17:30 - 19:00 23 April 2013
Location: UCL Energy Institute
Using energy models, this seminar will look at energy and the evolution of society (the Leviathan), its growth and its physiology over the period from 0 AD to 2300 AD. How has Leviathan grown, and how will it be fed in the coming years and at the same time protect its environment?
We will look at the Leviathan’s:
· Evolution over centuries. 0 AD to 2300 AD. Evolution of the global organism.
· Growth over decades. 1990 to 2050. What scenarios are feasible given the possible rates of change to the populations and behaviour of people and energy technologies? This is explored with the SEEScen (Society, Energy Environment Scenario) model.
· Physiology over hours. How will Leviathan’s national energy system function in its varying environment given people’s activity patterns and conventional and renewables resources – will the system actually work hour by hour? Explored with the DynEMo (Dynamic Energy Model) model.
About the speaker:
Dr Mark Barrett (Systems) brought new systems modeling skills to UCL via a short-term Platform funded fellowship. He moved to a RCUK Academic Fellowship and is now a Senior Lecturer. As a consultant and academic, he has 30 years' experience modelling and developing policies for energy demand and supply systems, and transport systems so as to meet environmental, economic and energy objectives. He has developed overall scenarios of energy and emissions, and the transport (surface and aviation) and electricity sectors in European countries, including trade optimisation.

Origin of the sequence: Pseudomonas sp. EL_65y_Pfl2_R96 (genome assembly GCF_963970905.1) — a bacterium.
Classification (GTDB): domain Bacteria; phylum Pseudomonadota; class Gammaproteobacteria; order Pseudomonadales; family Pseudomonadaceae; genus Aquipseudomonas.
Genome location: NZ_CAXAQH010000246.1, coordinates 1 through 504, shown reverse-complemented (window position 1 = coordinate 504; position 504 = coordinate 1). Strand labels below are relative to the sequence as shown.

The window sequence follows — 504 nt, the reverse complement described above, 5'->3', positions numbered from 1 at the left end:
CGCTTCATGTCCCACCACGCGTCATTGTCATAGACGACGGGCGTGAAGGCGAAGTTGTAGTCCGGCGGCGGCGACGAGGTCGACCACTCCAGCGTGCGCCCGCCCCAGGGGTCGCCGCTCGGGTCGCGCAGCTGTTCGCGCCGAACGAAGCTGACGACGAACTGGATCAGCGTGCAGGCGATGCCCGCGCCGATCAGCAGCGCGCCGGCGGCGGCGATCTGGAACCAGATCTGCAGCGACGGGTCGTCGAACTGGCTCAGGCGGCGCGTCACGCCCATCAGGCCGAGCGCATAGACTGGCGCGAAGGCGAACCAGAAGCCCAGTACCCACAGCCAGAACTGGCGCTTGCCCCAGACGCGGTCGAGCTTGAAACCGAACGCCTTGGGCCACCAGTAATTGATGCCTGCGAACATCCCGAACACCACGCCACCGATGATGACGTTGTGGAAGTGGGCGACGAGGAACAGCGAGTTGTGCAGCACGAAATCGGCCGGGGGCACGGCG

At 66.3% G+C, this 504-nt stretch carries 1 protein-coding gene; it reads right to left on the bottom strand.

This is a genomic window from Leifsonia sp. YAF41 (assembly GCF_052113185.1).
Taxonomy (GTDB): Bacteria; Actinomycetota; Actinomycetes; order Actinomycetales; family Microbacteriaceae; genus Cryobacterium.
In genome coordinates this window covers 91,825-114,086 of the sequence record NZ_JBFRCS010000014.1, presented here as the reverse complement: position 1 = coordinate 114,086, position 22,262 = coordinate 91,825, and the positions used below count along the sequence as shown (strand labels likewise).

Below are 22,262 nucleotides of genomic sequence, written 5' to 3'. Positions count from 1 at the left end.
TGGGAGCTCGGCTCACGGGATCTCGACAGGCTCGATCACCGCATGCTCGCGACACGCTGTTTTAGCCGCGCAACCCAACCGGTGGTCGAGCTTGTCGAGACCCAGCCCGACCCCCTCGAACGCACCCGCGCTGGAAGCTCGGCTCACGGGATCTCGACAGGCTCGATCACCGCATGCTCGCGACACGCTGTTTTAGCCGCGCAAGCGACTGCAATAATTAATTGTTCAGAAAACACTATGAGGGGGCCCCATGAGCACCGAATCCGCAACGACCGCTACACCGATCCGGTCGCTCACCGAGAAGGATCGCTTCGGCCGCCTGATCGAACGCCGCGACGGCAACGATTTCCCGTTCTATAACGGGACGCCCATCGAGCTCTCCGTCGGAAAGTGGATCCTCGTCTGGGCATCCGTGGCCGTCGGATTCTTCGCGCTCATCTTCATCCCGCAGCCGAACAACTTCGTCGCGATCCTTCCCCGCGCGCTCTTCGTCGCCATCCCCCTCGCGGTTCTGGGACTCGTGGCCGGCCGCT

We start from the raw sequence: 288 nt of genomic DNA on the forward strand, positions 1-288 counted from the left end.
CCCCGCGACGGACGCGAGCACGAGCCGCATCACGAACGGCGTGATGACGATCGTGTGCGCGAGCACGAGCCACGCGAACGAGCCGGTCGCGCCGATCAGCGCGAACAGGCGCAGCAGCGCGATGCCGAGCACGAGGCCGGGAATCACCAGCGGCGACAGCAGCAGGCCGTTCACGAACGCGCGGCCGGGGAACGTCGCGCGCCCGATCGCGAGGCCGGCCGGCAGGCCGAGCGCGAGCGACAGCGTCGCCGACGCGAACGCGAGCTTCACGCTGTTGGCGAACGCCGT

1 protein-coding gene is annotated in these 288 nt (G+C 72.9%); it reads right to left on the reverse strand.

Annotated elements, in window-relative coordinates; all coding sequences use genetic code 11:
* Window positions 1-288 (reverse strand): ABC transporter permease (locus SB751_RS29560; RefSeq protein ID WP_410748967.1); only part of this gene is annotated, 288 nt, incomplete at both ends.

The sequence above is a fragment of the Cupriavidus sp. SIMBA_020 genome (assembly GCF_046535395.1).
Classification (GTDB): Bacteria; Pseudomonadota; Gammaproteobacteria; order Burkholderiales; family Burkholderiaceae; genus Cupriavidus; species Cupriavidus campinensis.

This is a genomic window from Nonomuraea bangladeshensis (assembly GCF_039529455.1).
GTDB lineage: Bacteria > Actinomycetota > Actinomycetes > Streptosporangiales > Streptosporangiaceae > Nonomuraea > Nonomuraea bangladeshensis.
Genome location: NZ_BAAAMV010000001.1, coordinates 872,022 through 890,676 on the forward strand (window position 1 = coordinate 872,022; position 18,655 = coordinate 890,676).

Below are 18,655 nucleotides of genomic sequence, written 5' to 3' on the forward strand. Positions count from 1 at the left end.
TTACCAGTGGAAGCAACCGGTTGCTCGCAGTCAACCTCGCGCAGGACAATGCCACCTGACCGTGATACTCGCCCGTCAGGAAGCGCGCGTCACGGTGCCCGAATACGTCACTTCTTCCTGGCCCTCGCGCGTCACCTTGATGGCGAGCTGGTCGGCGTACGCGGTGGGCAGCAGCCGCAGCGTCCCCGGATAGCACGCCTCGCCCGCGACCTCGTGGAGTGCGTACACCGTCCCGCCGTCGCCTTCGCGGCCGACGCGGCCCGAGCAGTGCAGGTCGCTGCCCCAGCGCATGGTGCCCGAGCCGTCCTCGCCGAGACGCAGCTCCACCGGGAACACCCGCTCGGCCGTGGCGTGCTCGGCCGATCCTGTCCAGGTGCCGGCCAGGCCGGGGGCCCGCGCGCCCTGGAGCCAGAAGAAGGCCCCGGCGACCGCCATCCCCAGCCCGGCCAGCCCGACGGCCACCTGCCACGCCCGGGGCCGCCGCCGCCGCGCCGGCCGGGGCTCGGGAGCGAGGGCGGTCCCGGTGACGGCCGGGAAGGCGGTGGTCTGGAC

He has worked at international, national and regional levels in the UK, Europe and Asia for clients including Universities, the European Commission, the European Environment Agency, UK Government departments, the Japan Clean Air Programme, local authorities, private companies and consultancies, and non-governmental environmental organisations.
Dr Barrett is currently a Co-I on the EDF/EPSRC ‘Energy People and Buildings’ project, the EPSRC funded ‘Low Carbon Shipping’ project and Energy Technology Institute funded projects on ‘Distributed Energy and Thermal Efficiency’ in the domestic sector.
We expect this event to be extremely popular, and places will be on a first come first served basis. If you are no longer able to attend please inform us at least 24 hours in advance so that your ticket can be reallocated, email email@example.com
The presentation will promptly start at 5.30pm and will be followed by drinks and nibbles at 6.30pm and the opportunity to network.
Please ensure that if you are signing up for the event as a member of UCL staff or students you use your UCL email address.